Amazon supremo Jeff Bezos, reputedly the world’s richest man, has plans to build giant space colonies, populated by up to a trillion people.
These space communities will, he told a conference in New York, ‘be zoned residential and light industry. We’ll have universities here and so on, but we won’t do heavy industry.’
Artists’ sketches make them look a bit like Milton Keynes, but without the handy train connections.
Amazon’s Jeff Bezos, reputedly the world’s richest man, has plans to build giant space colonies, populated by up to a trillion people
‘Think how incredible and dynamic that civilisation will be,’ enthuses Bezos. Killjoys who think it could be a bit on the dull side are probably best advised to keep their suspicions to themselves.
One of the characteristics of these new-age billionaires is quite how fidgety they are. Wherever they are, whatever they are doing, they would prefer to be somewhere else, doing something else — preferably masterminding ‘communities’ in the solar system.
Elon Musk imagines a manned mission to Mars; Richard Branson imagines passengers paying to fly off in a Virgin rocket; and now Jeff Bezos imagines a gated community in space.
Because they are all so absurdly wealthy, the rest of us think that they must know something we don’t. But I wonder. All the evidence suggests that even the cleverest men are utterly useless at predicting the future.
At times like these, I return to my much-thumbed copy of The Book Of Predictions, which was published in 1981. Experts from a wide variety of fields had been asked to predict what would happen over the next few decades. Nearly 40 years on, we are able to judge for ourselves whether or not their space predictions came true.
The science-fiction writer Arthur C. Clarke, who was always considered extremely prescient in matters of space, predicted that a lunar base would be established by 1995, and that by 2005 there would be manned flights to Mars. By 2010, there would be space cities, and a year from now, in 2020, there would be a base on Mars.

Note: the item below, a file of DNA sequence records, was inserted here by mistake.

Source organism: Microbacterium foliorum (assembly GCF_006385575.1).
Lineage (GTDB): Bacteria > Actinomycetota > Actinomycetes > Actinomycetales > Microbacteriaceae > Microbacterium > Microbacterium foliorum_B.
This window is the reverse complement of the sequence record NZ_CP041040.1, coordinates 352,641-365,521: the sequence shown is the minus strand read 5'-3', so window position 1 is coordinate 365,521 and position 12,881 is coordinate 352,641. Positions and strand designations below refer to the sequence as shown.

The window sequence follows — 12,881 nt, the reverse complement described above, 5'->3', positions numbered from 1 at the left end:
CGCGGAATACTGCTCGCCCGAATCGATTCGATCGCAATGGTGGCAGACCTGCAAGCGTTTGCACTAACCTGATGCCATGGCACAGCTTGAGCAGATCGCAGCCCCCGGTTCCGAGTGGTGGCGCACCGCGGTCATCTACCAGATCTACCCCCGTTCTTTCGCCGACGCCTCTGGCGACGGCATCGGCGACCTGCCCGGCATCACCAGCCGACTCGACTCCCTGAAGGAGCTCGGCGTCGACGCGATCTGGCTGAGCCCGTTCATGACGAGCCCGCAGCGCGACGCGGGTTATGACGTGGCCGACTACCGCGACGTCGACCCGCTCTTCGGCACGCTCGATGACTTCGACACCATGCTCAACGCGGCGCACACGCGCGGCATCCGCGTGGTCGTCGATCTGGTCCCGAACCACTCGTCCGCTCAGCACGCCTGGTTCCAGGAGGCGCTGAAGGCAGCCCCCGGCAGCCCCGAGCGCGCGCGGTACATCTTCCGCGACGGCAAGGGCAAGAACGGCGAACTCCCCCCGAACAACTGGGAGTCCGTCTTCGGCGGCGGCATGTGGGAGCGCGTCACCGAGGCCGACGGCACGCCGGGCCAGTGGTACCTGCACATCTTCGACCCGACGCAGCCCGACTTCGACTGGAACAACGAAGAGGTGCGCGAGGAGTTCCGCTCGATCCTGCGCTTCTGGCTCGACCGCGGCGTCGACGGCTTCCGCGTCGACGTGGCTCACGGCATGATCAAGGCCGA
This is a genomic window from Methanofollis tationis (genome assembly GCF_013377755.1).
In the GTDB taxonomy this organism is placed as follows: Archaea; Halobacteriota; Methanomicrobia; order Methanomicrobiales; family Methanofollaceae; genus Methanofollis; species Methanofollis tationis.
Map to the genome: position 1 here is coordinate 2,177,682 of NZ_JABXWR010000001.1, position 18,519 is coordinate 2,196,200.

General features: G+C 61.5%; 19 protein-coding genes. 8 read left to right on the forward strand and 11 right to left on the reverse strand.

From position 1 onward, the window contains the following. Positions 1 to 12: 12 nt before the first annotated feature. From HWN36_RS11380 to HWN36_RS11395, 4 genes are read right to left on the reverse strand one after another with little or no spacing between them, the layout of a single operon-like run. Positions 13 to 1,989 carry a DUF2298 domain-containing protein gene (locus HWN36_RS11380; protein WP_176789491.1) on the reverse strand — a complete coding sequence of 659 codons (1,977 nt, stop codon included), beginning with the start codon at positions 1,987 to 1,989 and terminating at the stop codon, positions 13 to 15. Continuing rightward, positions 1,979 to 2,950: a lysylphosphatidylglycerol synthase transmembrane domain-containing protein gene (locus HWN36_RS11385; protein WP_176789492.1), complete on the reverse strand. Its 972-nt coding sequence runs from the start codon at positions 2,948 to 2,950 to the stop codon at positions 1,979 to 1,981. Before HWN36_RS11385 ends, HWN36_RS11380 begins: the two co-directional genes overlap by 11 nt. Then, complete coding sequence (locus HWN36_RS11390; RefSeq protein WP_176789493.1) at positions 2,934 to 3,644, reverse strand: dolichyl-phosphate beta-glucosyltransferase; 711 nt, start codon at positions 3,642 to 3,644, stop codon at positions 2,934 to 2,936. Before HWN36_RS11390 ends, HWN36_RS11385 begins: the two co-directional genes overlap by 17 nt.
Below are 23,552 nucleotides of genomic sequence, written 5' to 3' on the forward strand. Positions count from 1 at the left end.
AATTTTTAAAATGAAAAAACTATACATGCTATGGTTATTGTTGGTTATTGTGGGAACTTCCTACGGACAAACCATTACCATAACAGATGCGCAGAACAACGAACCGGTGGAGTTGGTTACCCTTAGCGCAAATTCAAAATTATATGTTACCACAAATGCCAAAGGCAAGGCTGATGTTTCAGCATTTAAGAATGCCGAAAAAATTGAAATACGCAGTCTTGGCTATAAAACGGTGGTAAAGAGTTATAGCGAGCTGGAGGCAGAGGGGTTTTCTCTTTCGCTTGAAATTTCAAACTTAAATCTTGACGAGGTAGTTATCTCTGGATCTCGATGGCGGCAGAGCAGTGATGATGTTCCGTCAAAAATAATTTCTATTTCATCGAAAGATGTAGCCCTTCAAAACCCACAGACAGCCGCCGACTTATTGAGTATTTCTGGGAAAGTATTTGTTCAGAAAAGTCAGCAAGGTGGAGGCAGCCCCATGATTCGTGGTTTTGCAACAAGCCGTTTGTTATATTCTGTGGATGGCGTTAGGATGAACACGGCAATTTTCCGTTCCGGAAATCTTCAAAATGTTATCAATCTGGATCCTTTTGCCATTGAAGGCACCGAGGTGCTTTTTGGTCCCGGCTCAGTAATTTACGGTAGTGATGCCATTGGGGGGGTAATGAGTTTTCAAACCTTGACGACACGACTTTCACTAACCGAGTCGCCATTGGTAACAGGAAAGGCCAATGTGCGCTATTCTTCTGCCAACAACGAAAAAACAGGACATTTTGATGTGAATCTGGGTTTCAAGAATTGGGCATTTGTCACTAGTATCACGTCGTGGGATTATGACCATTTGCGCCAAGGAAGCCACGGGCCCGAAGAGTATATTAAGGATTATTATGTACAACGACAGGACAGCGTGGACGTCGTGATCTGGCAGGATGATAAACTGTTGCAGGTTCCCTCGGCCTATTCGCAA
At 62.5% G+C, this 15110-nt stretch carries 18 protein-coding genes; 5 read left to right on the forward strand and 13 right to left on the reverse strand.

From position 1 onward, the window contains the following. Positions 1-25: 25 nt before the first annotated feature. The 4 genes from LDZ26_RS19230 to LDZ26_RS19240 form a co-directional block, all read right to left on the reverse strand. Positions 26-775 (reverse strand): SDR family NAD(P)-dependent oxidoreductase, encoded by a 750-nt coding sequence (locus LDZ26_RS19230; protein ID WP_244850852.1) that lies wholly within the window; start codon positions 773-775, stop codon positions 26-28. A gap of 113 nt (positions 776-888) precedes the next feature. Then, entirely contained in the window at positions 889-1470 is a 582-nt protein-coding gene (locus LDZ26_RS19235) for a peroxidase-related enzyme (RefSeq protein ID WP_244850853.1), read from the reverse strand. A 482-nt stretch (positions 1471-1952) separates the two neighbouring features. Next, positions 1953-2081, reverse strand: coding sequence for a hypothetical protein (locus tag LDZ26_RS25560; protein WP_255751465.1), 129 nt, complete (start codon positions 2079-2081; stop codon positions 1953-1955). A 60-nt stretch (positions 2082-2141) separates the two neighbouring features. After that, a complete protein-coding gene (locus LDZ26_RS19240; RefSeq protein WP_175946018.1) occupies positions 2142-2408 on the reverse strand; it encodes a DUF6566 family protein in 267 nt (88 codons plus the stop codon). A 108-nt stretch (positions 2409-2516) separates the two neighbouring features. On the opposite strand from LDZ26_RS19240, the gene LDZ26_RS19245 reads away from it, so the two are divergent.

Bezos might well argue that Clarke was just an imaginative writer, therefore ill-equipped to make accurate predictions. But specialists in space travel made predictions that were just as wide of the mark, perhaps more so. George S. Robinson, ‘Assistant General Counsel of the Smithsonian Institution and an international relations specialist for NASA’, got off to a notably bad start when he predicted that, by 1992, there would be no borders between Canada, the U.S. and Mexico.
Because they are all so absurdly wealthy, the rest of us think that they must know something we don’t. But I wonder. All the evidence suggests that even the cleverest men are utterly useless at predicting the future
He went on to say that space communities would become so self-sufficient that, in 2030, ‘the first Declaration of Independence by Spacekind from Earthkind will be announced’.
John P. Thomas, director of tourism studies at the Hudson Institute, confidently predicted that by 1992, ‘travelling will be very simple, much less troublesome’, and that international travel would be ‘much more pleasant due to streamlining or elimination of customs procedures’. I wonder if he ever passed the good news on to Mrs May?
By 2000, Mr Thomas predicted a remarkably prompt public transport system, with passengers being propelled electro-magnetically from place to place at speeds of 14,000 miles per hour.
Sadly, current statistics suggest his optimism was misplaced: to take just two examples, trains from Cardiff Central to Bristol Temple Meads currently travel at 30mph, and those from Edinburgh to Perth travel at a modest 25mph, which is 13,975mph short of projections.
Thomas didn’t stop there. ‘Honeymoons on the moon or at space spas may be the in-thing in the early years of the next century, say, 2020,’ he said.
Wonkiest predictor of all was F. M. Esfandiary, a ‘futurist’ from the University of California, who predicted that, by 2000, there would be ‘indefinite life expectancy’ and that death would be ‘mainly accidental but not permanent’. He was later to change his name to FM-2030, in the belief that he would live until 2030, which, sad to say, he didn’t: he died, all too definitely, in 2000.
Meanwhile, Dr James Trefil, Professor of Physics at the University of Virginia, maintained that ‘by 2020, work will begin on the first space colony — a doughnut-shaped ring capable of housing 10,000 people’.
This leaves Jeff Bezos barely ten months to book a decent firm of builders and decorators for his own rather more ambitious space community. But one thing worries me. Where will he find the scaffolders?